Stanley Higgins closed the hatch, turned off the cabin lights and fumbled his way towards his bunk. He patted his wife’s behind, as he passed her shadowy figure encased in a sleeping bag.
“Night love.” He zipped his own bag up, and let out a long, satisfied sigh. About to give himself up to the boat’s cradle-like rocking Mave’s voice startled him.
“Stan. What’s that noise?”
“What noise?” He raised his head, but could hear nothing more than the gentle, gurgling sounds of the night.
“That. Sounds like something bumping.”
“It’s just the anchor chain jerking. Go back to sleep, love.” Stan closed his eyes.
“There it is again! You’ll have to go and look. What if we’re dragging the anchor, we’ll end up on the mud flats. Or, what if it’s Beaky?”
“Beaky?” His eyes snapped open. He recalled the story in the Falmouth Packet about a wild dolphin that was hanging around the Fal Estuary. He’d become famous for playing with swimmers in the shallows, which was fine, but when it came to pranks like moving small anchors, well, that was something else again. Stan sighed and unzipped his bag. In bare feet, he edged towards the shelf where he kept the torch.
“Stay here. I’ll go and look.” He lifted out the washboards and climbed outside. A brilliant moon lit up the night and the water appeared as a moving mass of black and silver. He grasped the handholds on the cabin roof and made his way forward to check the anchor. The deck bobbed in the choppy conditions. Wind funnelled in through his pyjamas and made him wish he’d stopped for a jacket. He heard Mave step into the cockpit.
“You didn’t have to come, love. It’s cold out here.”
“I want to see what’s making that noise.”
Stan reached the foredeck and shone his torch into the water. The boat had pulled back on the anchor against the outgoing tide, but the stronger wind blowing at right angles to the river had pushed the stern out across the flow.
He turned to Mave. “See, nothing here, it’s a rough patch, that’s all.”
“Look there! Isn’t that Beaky, that white bit?”
Stan held the torch steady. A shape like the long white belly of a huge fish appeared in its beam. Caught halfway along the leeward side of the boat, it gently bumped the hull, bounced off and then pushed by the tide came on again, slowly bumping its way towards the stern.
He snapped his fingers. “Gimme the boathook.”
Mave unclipped the pole from the deck and handed it to him. Stan stabbed the water and the pale shape slewed sideways. He caught his breath as in the narrow shaft of brilliance a head broke the surface. Long tendrils of chestnut coloured hair spread like a fine seaweed around the unmistakeable slope of shoulders.
“Oh, shit. Take this. Hold it still.” He handed Mave the torch and using the pole, he thrust its hook behind the neck and pulled his catch into the side of the boat.
“Get me a rope – starboard locker. Quick, before I lose it.”
Mave scuttled down the deck. When she returned with the rope, he passed her the boathook. “Hold this.” His fingers quickly formed a noose in the end of the rope. He lay flat on the side deck, and with one arm bent around a stanchion, he stretched the other down towards the body until, despite Mave’s wavering torchlight, he managed to loop the rope over the head.
“Keep the light still,” he shouted, and drew the rope taut. The body rolled and revealed a white swollen face of a woman. Naked, the form appeared to dance in the current. The water movement lifted her enough to show him a pair of hands held as though in prayer across her chest. “Oh, shit.”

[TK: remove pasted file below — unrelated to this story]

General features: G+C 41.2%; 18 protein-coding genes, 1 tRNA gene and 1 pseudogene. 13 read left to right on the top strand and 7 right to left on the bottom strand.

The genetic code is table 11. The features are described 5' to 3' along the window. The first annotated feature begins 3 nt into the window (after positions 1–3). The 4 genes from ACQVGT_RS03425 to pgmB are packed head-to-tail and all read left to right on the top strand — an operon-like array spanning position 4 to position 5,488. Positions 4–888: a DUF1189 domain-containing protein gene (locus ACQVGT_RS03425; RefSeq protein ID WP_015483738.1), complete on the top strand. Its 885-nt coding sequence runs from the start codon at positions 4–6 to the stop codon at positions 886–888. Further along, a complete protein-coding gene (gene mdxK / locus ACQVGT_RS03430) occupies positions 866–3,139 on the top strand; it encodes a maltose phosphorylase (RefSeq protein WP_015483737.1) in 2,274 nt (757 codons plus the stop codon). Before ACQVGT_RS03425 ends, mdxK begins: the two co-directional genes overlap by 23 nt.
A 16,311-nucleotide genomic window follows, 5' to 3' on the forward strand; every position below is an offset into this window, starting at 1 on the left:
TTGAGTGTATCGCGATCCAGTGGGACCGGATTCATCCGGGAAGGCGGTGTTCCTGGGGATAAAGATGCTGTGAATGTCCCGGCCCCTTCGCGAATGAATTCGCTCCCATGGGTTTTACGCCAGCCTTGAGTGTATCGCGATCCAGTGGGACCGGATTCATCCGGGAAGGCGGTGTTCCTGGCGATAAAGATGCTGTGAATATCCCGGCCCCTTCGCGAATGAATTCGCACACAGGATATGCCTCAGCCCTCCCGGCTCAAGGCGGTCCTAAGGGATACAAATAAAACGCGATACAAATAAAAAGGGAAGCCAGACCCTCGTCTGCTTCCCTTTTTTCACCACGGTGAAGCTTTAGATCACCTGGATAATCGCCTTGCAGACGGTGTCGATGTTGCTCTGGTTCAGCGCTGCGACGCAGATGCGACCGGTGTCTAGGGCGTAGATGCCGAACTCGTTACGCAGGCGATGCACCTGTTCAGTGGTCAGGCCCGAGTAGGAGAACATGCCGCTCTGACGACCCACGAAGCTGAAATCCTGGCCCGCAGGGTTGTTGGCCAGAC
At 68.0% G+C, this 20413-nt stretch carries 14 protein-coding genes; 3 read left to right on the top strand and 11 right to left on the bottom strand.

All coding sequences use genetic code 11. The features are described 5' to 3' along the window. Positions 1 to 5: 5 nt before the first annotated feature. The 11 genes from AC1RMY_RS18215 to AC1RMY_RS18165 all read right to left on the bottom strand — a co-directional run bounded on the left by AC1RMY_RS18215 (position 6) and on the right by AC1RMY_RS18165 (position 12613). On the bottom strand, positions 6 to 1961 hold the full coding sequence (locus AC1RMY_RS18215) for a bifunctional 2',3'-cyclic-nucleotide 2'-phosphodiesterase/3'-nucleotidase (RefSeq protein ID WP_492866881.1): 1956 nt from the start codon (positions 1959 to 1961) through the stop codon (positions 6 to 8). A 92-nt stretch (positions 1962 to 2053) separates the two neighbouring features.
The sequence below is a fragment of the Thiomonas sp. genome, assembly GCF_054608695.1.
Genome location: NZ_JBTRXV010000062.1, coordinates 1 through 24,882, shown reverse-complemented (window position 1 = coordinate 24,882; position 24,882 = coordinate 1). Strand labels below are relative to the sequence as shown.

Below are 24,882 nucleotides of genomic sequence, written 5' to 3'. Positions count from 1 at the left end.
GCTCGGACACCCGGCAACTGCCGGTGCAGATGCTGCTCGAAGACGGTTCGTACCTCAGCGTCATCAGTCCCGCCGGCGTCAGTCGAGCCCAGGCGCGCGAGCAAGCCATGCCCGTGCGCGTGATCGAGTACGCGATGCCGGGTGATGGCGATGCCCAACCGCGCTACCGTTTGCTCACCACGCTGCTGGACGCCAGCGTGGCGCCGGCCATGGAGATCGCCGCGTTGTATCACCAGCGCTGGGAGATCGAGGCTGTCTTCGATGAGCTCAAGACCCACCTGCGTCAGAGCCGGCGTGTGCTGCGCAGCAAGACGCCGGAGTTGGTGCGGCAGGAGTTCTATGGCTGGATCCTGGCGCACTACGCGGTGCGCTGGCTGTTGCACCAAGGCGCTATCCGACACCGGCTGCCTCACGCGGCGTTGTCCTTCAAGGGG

Shards of light reflected off the shiny steel handcuffs that bound her wrists together.
Detective Inspector Alec Grimstone smoothed down his thinning grey hair and looked up from the report he was working on, as his sergeant entered his office.
Sergeant Brenda Warren, as usual, looked neatly turned out in a dark trouser suit and crisp white shirt. At five foot six and weighing in at eleven stone, he’d always thought her a tad on the heavy side, though he conceded, most of it was muscle. He knew how much time she spent in the gym working out. She came to a halt in front of his desk, and drummed her fingers against the file held across her chest.
“Yes, Brenda, what can I do for you?”
She cleared her throat. “That body they dragged out of the river two days ago. We’ve identified it,” she said, and flicked a long strand of brown hair behind her ear.
Alec knew the case she had been working on, but not much of the detail, yet. He sat back. “Good, so who is she?”
Brenda shifted from one foot to the other. “We got lucky. Sam recognised her description, said it sounded like a woman who went missing a while back.”
“Constable Sam Tregarth?”
“That’s the one. Apparently, it was the first serious case he was involved in and he remembers it well. We compared the photo taken in the morgue of our river-body with the one on file. Even allowing for deterioration, the likeness was there. We contacted her dentist. He confirmed a match.”
“Well, spit it out sergeant, who was she?”
“Angela Dupont. Went missing two years ago.”
Alec nodded. “I know when she went missing.” It had been his case. He recalled the investigation where even without a body he had successfully prosecuted a man for her murder; the trial must’ve been around eighteen months ago. Well, well, so Angela’s remains had finally turned up to vindicate him. At the time, some doubted the verdict.
Then he frowned. “You took a photo of her face? After two years in the river?”
The sergeant looked uncomfortable. “The pathologist says she can’t pin down the exact time of death, sir, but believes it was not more than one week ago.”
“One week . . .” Alec sensed his jaw dropping, and snapped his mouth closed. He thrust his hand forward. “Let me see that photo.” If Angela Dupont died only a week ago, he’d jailed the wrong man. If they were right, there was no way Steven Pengelly could have killed her two years previously.
So, what the hell was going on?